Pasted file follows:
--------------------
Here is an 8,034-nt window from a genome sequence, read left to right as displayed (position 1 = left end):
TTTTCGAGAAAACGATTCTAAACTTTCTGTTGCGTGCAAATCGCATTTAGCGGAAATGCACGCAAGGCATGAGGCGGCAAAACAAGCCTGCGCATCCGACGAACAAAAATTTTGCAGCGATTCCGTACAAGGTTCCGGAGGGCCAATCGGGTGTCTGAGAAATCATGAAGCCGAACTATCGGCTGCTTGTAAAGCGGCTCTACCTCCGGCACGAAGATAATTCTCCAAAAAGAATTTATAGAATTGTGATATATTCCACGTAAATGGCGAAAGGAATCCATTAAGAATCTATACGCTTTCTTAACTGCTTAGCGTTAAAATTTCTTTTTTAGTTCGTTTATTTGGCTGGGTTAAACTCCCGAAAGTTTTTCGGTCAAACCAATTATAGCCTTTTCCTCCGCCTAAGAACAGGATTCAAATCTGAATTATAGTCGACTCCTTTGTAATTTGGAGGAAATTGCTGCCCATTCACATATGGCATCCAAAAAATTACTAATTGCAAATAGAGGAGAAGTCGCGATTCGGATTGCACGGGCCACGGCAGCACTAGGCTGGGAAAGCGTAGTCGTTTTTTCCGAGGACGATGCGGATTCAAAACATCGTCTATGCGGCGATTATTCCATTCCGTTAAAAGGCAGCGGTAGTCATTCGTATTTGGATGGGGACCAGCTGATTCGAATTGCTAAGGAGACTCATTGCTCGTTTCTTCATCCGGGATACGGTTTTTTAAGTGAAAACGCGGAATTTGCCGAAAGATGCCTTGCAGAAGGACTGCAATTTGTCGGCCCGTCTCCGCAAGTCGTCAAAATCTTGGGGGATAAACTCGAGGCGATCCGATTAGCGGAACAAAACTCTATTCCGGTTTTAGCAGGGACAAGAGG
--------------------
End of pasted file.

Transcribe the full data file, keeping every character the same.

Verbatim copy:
Here is an 8,034-nt window from a genome sequence, read left to right as displayed (position 1 = left end):
TTTTCGAGAAAACGATTCTAAACTTTCTGTTGCGTGCAAATCGCATTTAGCGGAAATGCACGCAAGGCATGAGGCGGCAAAACAAGCCTGCGCATCCGACGAACAAAAATTTTGCAGCGATTCCGTACAAGGTTCCGGAGGGCCAATCGGGTGTCTGAGAAATCATGAAGCCGAACTATCGGCTGCTTGTAAAGCGGCTCTACCTCCGGCACGAAGATAATTCTCCAAAAAGAATTTATAGAATTGTGATATATTCCACGTAAATGGCGAAAGGAATCCATTAAGAATCTATACGCTTTCTTAACTGCTTAGCGTTAAAATTTCTTTTTTAGTTCGTTTATTTGGCTGGGTTAAACTCCCGAAAGTTTTTCGGTCAAACCAATTATAGCCTTTTCCTCCGCCTAAGAACAGGATTCAAATCTGAATTATAGTCGACTCCTTTGTAATTTGGAGGAAATTGCTGCCCATTCACATATGGCATCCAAAAAATTACTAATTGCAAATAGAGGAGAAGTCGCGATTCGGATTGCACGGGCCACGGCAGCACTAGGCTGGGAAAGCGTAGTCGTTTTTTCCGAGGACGATGCGGATTCAAAACATCGTCTATGCGGCGATTATTCCATTCCGTTAAAAGGCAGCGGTAGTCATTCGTATTTGGATGGGGACCAGCTGATTCGAATTGCTAAGGAGACTCATTGCTCGTTTCTTCATCCGGGATACGGTTTTTTAAGTGAAAACGCGGAATTTGCCGAAAGATGCCTTGCAGAAGGACTGCAATTTGTCGGCCCGTCTCCGCAAGTCGTCAAAATCTTGGGGGATAAACTCGAGGCGATCCGATTAGCGGAACAAAACTCTATTCCGGTTTTAGCAGGGACAAGAGG